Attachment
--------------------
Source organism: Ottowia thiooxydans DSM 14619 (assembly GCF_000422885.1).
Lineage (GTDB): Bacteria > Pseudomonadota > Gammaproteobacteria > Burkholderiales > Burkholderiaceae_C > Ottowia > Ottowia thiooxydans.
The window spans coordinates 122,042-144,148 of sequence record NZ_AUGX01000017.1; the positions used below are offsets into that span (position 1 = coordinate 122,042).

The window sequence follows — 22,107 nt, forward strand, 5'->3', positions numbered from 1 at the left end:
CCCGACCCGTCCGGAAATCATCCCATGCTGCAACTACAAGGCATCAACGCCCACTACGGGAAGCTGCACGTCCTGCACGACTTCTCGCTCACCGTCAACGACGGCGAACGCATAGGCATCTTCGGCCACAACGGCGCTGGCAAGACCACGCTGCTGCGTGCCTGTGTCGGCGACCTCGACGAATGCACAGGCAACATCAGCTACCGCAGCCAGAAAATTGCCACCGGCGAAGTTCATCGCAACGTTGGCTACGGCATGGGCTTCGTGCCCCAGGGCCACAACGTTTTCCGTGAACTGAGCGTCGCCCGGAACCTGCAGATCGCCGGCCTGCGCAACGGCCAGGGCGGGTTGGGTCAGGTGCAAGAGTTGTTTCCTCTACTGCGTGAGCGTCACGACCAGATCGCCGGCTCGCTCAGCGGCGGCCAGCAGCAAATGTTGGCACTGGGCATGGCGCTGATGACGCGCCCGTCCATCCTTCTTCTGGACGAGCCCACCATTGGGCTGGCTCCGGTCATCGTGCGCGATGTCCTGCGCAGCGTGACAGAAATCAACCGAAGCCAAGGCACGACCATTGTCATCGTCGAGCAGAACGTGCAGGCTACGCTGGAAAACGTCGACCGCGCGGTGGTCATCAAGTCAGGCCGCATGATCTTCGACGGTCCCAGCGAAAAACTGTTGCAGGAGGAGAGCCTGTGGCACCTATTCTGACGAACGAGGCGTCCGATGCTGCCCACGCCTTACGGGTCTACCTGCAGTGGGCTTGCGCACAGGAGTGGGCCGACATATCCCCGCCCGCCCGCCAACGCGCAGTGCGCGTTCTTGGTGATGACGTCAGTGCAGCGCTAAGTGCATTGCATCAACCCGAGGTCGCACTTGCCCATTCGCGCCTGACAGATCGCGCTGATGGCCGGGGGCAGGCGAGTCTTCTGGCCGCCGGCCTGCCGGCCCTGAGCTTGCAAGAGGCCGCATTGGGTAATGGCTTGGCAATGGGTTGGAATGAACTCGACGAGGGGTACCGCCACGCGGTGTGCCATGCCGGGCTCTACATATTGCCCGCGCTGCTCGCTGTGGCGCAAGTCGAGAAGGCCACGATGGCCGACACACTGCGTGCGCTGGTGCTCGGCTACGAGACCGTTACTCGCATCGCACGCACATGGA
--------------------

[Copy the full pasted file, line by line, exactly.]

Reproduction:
Source organism: Ottowia thiooxydans DSM 14619 (assembly GCF_000422885.1).
Lineage (GTDB): Bacteria > Pseudomonadota > Gammaproteobacteria > Burkholderiales > Burkholderiaceae_C > Ottowia > Ottowia thiooxydans.
The window spans coordinates 122,042-144,148 of sequence record NZ_AUGX01000017.1; the positions used below are offsets into that span (position 1 = coordinate 122,042).

The window sequence follows — 22,107 nt, forward strand, 5'->3', positions numbered from 1 at the left end:
CCCGACCCGTCCGGAAATCATCCCATGCTGCAACTACAAGGCATCAACGCCCACTACGGGAAGCTGCACGTCCTGCACGACTTCTCGCTCACCGTCAACGACGGCGAACGCATAGGCATCTTCGGCCACAACGGCGCTGGCAAGACCACGCTGCTGCGTGCCTGTGTCGGCGACCTCGACGAATGCACAGGCAACATCAGCTACCGCAGCCAGAAAATTGCCACCGGCGAAGTTCATCGCAACGTTGGCTACGGCATGGGCTTCGTGCCCCAGGGCCACAACGTTTTCCGTGAACTGAGCGTCGCCCGGAACCTGCAGATCGCCGGCCTGCGCAACGGCCAGGGCGGGTTGGGTCAGGTGCAAGAGTTGTTTCCTCTACTGCGTGAGCGTCACGACCAGATCGCCGGCTCGCTCAGCGGCGGCCAGCAGCAAATGTTGGCACTGGGCATGGCGCTGATGACGCGCCCGTCCATCCTTCTTCTGGACGAGCCCACCATTGGGCTGGCTCCGGTCATCGTGCGCGATGTCCTGCGCAGCGTGACAGAAATCAACCGAAGCCAAGGCACGACCATTGTCATCGTCGAGCAGAACGTGCAGGCTACGCTGGAAAACGTCGACCGCGCGGTGGTCATCAAGTCAGGCCGCATGATCTTCGACGGTCCCAGCGAAAAACTGTTGCAGGAGGAGAGCCTGTGGCACCTATTCTGACGAACGAGGCGTCCGATGCTGCCCACGCCTTACGGGTCTACCTGCAGTGGGCTTGCGCACAGGAGTGGGCCGACATATCCCCGCCCGCCCGCCAACGCGCAGTGCGCGTTCTTGGTGATGACGTCAGTGCAGCGCTAAGTGCATTGCATCAACCCGAGGTCGCACTTGCCCATTCGCGCCTGACAGATCGCGCTGATGGCCGGGGGCAGGCGAGTCTTCTGGCCGCCGGCCTGCCGGCCCTGAGCTTGCAAGAGGCCGCATTGGGTAATGGCTTGGCAATGGGTTGGAATGAACTCGACGAGGGGTACCGCCACGCGGTGTGCCATGCCGGGCTCTACATATTGCCCGCGCTGCTCGCTGTGGCGCAAGTCGAGAAGGCCACGATGGCCGACACACTGCGTGCGCTGGTGCTCGGCTACGAGACCGTTACTCGCATCGCACGCACATGGA